The key words "MUST", "MUST NOT", "REQUIRED", "SHALL", "SHALL NOT",
   "SHOULD", "SHOULD NOT", "RECOMMENDED", "MAY", and "OPTIONAL" in this
   document are to be interpreted as described in RFC 2119 [RFC2119].

2.  Synchronisation of RTP Flows

   RTP flows are synchronised by receivers based on information that is
   contained in RTCP SR packets generated by senders (specifically, the
   NTP-format timestamp and the RTP timestamp).  Synchronisation
   requires that a common reference clock MUST be used to generate the
   NTP-format timestamps in a set of flows that are to be synchronised
   (i.e., when synchronising several RTP flows, the RTP timestamps for
   each flow are derived from separate, and media specific, clocks, but
   the NTP-format timestamps in the RTCP SR packets of all flows to be
   synchronised MUST be sampled from the same clock).  To achieve faster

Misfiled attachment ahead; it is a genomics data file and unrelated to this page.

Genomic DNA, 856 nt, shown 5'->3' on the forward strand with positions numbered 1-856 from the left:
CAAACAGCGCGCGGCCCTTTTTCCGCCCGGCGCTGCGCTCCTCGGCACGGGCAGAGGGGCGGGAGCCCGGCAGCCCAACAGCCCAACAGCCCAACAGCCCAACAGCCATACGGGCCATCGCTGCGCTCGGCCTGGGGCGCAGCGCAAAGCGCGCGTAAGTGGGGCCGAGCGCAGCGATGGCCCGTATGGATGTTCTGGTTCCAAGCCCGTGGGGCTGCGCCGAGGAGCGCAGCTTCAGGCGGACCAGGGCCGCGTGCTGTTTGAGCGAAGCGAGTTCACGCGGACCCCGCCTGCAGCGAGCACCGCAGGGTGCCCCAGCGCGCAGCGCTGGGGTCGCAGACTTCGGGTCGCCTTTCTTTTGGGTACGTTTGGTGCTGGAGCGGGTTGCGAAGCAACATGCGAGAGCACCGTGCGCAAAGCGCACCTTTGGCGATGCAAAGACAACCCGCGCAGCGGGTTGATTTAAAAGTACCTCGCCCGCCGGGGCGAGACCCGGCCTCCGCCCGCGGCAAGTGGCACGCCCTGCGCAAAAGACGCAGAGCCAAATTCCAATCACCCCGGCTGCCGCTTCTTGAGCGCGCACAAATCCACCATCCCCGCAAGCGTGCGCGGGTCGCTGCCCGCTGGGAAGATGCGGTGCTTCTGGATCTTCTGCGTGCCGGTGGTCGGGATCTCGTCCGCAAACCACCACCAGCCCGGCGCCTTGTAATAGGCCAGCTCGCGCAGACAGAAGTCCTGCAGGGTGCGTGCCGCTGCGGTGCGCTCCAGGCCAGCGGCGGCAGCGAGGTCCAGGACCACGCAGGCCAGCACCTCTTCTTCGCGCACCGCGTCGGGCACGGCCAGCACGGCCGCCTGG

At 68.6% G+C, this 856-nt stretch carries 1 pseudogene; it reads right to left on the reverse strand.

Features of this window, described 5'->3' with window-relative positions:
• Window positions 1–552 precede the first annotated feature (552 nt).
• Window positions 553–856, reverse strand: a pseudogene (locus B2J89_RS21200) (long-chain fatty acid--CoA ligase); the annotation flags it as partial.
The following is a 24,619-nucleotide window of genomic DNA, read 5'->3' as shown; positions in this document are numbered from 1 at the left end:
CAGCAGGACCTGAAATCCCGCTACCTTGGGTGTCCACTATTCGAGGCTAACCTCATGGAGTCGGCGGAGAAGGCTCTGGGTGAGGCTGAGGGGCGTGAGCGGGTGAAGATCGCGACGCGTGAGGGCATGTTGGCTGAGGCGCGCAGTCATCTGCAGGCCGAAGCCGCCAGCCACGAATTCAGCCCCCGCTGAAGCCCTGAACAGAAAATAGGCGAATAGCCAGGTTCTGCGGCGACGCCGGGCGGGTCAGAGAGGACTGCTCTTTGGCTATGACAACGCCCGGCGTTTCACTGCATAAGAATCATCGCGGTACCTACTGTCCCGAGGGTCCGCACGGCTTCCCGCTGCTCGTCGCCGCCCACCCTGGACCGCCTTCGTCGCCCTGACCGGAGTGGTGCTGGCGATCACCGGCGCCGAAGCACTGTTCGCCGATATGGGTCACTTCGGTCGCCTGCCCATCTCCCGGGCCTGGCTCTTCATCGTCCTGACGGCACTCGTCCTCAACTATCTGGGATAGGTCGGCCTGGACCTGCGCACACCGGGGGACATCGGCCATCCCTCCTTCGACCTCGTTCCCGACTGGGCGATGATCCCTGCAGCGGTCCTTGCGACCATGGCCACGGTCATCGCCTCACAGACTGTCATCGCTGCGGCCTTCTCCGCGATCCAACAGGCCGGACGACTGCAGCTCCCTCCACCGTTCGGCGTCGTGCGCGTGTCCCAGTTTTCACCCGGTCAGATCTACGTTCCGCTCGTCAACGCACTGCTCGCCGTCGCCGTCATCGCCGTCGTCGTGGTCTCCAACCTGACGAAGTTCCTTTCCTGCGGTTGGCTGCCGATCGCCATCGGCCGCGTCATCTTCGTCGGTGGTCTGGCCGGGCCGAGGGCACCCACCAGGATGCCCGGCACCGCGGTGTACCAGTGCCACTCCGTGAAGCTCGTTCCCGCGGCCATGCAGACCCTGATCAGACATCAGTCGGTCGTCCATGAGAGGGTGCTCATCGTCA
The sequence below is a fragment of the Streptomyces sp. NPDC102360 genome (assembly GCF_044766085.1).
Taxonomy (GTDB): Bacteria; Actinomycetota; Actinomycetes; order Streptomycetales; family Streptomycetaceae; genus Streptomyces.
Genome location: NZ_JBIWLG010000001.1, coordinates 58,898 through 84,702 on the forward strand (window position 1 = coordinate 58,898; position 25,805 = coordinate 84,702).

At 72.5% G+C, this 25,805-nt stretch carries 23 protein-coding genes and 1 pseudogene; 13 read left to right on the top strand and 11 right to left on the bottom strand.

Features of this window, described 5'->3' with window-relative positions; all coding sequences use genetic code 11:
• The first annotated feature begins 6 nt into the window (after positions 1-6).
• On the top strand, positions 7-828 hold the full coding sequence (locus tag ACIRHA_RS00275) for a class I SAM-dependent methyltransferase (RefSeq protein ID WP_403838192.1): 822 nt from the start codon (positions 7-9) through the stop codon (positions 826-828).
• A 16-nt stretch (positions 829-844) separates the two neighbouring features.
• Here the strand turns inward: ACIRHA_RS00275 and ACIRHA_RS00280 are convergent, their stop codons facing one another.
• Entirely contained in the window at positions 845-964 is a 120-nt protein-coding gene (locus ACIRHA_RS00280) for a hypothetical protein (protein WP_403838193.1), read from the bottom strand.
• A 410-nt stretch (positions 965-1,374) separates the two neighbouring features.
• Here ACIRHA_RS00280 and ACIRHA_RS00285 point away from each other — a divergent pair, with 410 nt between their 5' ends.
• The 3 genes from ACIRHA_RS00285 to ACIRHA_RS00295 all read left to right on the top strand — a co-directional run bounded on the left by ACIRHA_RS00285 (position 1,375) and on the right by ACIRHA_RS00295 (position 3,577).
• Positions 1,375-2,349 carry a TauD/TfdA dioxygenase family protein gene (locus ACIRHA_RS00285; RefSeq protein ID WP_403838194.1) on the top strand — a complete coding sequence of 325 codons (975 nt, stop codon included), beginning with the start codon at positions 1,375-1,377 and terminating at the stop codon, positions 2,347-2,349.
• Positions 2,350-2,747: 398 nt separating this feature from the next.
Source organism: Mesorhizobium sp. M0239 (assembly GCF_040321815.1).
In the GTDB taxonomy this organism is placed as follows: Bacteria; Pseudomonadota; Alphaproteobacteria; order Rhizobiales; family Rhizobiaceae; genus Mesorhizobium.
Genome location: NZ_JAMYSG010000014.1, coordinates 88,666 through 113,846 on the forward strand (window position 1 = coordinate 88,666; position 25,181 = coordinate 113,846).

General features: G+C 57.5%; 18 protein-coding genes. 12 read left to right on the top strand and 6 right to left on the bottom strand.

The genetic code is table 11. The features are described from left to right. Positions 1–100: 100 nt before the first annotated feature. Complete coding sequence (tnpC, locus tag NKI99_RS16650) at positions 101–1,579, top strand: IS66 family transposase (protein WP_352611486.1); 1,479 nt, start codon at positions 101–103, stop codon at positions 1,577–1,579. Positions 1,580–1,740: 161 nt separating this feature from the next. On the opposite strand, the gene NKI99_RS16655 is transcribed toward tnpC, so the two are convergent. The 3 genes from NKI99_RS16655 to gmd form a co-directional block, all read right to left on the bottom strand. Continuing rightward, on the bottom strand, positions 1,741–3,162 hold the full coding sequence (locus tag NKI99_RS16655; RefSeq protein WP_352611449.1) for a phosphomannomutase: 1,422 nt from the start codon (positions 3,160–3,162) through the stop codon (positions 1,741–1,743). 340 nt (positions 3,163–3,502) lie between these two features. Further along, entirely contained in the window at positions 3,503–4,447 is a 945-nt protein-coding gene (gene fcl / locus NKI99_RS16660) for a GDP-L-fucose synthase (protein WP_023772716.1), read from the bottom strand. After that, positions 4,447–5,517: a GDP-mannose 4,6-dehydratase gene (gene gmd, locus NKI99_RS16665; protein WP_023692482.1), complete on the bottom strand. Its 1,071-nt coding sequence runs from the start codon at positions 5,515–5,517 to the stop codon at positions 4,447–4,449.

and more accurate synchronisation, it is further RECOMMENDED that
   senders and receivers use a synchronised common NTP-format reference
   clock with common properties, especially timebase, where possible
   (recognising that this is often not possible when RTP is used outside
   of controlled environments); the means by which that common reference
   clock and its properties are signalled and distributed is outside the
   scope of this memo.

   For multimedia sessions, each type of media (e.g., audio or video) is
   sent in a separate RTP session, and the receiver associates RTP flows
   to be synchronised by means of the canonical end-point identifier
   (CNAME) item included in the RTCP Source Description (SDES) packets
   generated by the sender or signalled out of band [RFC5576].  For
   layered media, different layers can be sent in different RTP
   sessions, or using different synchronisation source (SSRC) values
   within a single RTP session; in both cases, the CNAME is used to
   identify flows to be synchronised.  To ensure synchronisation, an RTP
   sender MUST therefore send periodic compound RTCP packets following
   Section 6 of RFC 3550 [RFC3550].

   The timing of these periodic compound RTCP packets will depend on the
   number of members in each RTP session, the fraction of those that are
   sending data, the session bandwidth, the configured RTCP bandwidth
   fraction, and whether the session is multicast or unicast (see
   RFC 3550, Section 6.2 for details).  In summary, RTCP control traffic